The Florida Supreme Court on Friday settled a long-running dispute between three local officials and the Orange County Charter Review Commission over whether the group could set term limits and hold nonpartisan elections for six constitutional posts — clerk of the circuit court, sheriff, property appraiser, tax collector and comptroller.
The ruling means that officers will run in nonpartisan elections and serve a maximum of four terms, each lasting four years. As it stands, officers are elected in partisan elections without term limits.
The idea sprouted from the board of commissioners, who created an ordinance and added a question to the Nov. 4, 2014, ballot. Ahead of the election, property appraiser Rick Singh, Orange County Sheriff John W. Mina and county tax collector Scott Randolph filed a lawsuit arguing that voters deserved to know if candidates were Democrats or Republicans.
But voters weighed in before a judge could, approving the amendment by majority vote while the lawsuit trickled through lower courts. Judges had no problem with term limits, but ruled that the county couldn’t switch from partisan to nonpartisan. The high court has bucked the trend, ruling that it could.
According to Orlando lawyer Nick Shannin, counsel to supervisor of elections Bill Cowles, the ruling wasn’t what either party hoped.
“Nobody got what they wanted,” Shannin said.
Shannin’s client, Cowles, was an automatic defendant in the lawsuit and took no position — serving more of an advisory role.
The county intended to have the race for constitutional officers in the primaries, meaning two candidates would typically meet in the general election, but the court said no.
“If three Democrats, two Republicans and one nonparty person files, all six candidates are going to be listed on this general ballot together, and the voters won’t have any information listed on the ballot as to which of those candidates are Republicans, which of them are Democrats,” Shannin said. “They’re just going to see a list of names.”
Orange county wanted to make elections nonpartisan, according to Shannin, because it used to be a county where Republicans had an edge in elections.
“As the demographics have changed that has markedly changed,” Shannin said. “Now it’s quite difficult for a Republican to win a countywide race in Orange County. By changing it from nonpartisan, it gives all candidates an easier opportunity to get elected.”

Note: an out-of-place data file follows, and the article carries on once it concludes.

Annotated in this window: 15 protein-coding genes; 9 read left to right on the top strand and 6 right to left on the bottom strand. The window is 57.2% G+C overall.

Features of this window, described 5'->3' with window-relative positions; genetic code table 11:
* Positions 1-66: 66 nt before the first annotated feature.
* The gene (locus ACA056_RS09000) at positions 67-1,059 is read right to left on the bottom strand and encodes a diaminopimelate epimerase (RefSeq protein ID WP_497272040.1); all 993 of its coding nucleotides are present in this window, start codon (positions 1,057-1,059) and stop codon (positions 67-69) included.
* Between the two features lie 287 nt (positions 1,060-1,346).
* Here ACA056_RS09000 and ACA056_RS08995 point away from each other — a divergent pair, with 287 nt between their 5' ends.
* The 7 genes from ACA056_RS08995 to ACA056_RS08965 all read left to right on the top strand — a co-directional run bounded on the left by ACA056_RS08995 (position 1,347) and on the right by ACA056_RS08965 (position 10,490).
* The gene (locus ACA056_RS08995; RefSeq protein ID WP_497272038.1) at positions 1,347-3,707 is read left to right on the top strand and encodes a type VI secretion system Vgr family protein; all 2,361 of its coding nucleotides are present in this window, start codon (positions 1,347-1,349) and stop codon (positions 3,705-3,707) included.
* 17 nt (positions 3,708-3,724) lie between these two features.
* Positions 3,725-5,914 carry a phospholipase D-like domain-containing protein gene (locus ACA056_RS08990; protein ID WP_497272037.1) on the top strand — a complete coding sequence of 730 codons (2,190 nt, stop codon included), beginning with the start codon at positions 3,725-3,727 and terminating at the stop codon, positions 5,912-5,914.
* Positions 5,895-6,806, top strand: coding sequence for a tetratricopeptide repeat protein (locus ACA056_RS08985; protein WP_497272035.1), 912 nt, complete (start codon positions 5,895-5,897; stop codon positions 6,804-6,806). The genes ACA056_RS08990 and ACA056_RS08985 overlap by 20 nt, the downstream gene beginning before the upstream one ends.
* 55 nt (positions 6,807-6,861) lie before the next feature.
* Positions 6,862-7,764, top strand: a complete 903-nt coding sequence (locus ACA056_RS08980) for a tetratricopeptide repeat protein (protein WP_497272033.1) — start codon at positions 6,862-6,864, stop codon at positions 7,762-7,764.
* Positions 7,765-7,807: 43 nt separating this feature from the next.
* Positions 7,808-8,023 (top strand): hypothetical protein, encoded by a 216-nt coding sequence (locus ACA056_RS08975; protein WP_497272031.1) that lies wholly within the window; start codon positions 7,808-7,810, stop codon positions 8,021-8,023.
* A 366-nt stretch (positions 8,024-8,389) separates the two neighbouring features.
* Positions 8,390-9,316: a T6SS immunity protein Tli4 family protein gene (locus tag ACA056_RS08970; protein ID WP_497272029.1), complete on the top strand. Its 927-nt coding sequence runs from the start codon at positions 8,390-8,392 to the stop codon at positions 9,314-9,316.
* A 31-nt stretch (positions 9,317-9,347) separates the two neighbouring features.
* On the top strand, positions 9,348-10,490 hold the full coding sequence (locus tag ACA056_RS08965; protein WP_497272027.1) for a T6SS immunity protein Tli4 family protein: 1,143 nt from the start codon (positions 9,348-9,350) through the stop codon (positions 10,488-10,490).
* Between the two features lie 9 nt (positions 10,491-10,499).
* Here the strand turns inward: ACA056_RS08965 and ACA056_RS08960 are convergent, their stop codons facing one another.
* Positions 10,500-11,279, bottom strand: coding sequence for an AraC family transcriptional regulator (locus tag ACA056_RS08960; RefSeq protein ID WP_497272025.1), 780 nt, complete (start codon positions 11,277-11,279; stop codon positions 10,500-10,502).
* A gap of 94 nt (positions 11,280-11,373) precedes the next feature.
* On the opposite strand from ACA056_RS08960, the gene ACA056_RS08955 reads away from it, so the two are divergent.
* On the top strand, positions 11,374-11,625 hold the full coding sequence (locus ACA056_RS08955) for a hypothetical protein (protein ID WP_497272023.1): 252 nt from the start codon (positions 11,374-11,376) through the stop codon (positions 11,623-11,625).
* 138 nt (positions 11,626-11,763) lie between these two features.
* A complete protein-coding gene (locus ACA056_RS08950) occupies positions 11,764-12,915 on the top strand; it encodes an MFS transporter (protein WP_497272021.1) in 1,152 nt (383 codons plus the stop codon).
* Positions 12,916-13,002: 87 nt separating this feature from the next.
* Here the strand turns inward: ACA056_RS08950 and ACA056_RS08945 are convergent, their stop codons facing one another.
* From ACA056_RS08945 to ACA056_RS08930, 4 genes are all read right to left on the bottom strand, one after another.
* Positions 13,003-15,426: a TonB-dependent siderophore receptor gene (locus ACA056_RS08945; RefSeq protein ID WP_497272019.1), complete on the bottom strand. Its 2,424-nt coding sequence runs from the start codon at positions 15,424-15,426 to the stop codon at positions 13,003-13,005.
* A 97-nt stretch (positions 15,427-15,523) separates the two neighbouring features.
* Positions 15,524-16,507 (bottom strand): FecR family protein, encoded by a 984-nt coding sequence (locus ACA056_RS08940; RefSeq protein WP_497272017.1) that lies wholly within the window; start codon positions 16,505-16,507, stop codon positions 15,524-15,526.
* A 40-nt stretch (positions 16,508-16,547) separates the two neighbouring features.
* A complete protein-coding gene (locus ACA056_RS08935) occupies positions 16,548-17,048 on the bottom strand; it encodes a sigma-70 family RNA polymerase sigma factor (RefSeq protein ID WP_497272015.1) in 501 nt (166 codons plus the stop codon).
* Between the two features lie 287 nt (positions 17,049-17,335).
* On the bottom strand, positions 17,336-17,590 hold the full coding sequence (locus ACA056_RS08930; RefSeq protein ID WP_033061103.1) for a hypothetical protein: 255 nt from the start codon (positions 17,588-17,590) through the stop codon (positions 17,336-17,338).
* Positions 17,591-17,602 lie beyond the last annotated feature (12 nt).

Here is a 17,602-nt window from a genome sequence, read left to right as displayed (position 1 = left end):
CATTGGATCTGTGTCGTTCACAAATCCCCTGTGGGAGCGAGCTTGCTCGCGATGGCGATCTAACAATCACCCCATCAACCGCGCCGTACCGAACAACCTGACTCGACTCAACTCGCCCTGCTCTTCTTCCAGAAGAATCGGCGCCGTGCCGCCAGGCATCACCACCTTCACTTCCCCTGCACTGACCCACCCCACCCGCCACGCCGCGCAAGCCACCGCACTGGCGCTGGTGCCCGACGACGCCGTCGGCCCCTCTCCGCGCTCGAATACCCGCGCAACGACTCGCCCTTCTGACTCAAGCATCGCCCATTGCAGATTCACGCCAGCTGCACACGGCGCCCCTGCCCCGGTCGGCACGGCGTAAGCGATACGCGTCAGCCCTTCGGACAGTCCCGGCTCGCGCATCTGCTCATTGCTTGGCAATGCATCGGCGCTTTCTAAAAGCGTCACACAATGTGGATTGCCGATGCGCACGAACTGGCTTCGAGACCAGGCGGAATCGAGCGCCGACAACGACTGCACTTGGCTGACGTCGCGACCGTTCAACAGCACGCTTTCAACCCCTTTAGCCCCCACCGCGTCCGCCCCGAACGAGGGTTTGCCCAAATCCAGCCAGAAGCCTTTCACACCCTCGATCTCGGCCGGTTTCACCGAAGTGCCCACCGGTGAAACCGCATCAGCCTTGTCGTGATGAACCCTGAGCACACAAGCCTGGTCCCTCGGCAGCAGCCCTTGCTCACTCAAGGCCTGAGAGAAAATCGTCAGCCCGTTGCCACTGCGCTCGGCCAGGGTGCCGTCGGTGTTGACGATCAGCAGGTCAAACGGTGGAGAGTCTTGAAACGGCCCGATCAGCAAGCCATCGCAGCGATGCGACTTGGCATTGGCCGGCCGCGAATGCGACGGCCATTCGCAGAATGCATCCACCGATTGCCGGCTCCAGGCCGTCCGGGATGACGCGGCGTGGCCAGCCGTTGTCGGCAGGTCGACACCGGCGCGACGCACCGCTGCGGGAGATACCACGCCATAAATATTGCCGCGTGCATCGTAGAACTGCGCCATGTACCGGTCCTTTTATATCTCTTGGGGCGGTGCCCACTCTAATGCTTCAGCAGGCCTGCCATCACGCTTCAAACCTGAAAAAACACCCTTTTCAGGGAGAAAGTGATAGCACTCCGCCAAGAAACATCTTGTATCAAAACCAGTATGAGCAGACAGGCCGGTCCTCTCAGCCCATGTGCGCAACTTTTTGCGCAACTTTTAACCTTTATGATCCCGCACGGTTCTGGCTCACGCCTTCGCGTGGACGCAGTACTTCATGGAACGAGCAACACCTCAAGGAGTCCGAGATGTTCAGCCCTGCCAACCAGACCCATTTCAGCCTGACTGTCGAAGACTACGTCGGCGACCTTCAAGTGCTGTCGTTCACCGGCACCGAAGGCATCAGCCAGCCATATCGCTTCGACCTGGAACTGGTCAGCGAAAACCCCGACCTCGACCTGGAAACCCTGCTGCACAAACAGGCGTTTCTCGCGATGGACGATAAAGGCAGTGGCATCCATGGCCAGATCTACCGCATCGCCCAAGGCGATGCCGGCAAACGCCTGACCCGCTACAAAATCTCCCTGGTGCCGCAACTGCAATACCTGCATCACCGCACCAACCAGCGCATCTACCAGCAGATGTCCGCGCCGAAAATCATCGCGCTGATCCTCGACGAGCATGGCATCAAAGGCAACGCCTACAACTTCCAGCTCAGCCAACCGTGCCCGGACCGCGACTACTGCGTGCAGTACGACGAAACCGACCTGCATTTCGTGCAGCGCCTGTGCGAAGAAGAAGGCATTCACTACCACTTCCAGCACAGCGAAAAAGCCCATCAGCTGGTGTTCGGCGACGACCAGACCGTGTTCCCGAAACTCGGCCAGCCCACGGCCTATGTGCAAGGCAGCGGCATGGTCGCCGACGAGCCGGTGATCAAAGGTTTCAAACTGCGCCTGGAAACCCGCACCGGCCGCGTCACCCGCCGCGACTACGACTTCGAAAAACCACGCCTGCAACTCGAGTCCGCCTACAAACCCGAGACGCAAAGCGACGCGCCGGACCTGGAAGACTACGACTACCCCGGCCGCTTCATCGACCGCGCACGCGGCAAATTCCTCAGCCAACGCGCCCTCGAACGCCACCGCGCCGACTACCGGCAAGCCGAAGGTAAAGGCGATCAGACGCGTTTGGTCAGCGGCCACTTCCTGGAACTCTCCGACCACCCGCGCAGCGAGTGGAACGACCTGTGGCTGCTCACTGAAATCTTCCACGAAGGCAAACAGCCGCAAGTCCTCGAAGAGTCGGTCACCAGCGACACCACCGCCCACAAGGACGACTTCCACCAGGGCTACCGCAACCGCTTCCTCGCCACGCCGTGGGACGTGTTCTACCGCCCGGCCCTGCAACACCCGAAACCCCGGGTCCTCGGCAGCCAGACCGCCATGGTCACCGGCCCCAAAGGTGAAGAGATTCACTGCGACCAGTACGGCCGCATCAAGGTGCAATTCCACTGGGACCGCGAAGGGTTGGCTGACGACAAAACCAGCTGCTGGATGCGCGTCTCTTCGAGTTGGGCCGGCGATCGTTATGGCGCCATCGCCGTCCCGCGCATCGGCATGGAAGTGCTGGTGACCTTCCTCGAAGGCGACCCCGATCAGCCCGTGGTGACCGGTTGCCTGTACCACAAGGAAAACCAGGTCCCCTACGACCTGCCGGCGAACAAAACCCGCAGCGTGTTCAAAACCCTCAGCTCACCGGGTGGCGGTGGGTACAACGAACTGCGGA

Challengers to the amendment were also disappointed, having wanted the race to stay partisan.
According to plaintiffs counsel Gigi Rollini of Stearns Weaver Miller Weissler Alhadeff & Sitterson in Tallahassee, the ruling has enabled a free-for-all.
“The decision left a lot of people scratching their heads,” Rollini said. “The problem is that election scenario doesn’t appear to exist anywhere in state law, and wasn’t approved by voters. It’s a messy situation that the court system or the legislature will almost certainly have to address further.”
Not over yet?
Justice Peggy Quince wrote the opinion, with the backing of Justices Barbara Pariente, R. Fred Lewis and Jorge Labarga. Interestingly, Pariente, Quince and Lewis on Tuesday left the bench for mandatory retirement.
“What this signals to everybody is that if another challenge is raised up to the same court on the same issue, the new court may be willing to issue a ruling either clarifying or outright changing the result in this case,” Shannin said.
Justice Ricky Polston wrote a lengthy dissent, chastising the majority for what he called its blatant disregard for election code.
“The majority attempts to gloss over the ordinance’s direct conflict of banning partisan elections for county constitutional offices,” Polston wrote.
Chief Justice Charles Canady and Alan Lawson concurred with Polston.
The county’s lawyers deferred comment to their client, which declined to comment and instead pointed to a statement from Mayor Jerry L. Demings.
“We knew that the 2014 Orange County ballot initiative regarding nonpartisan elections embodied complex political and legal issues,” Demings said. “The voters deserved for the issues to be clarified by the courts and we have a ruling that, while imperfect, allows us to move forward.”
Read the full court opinion: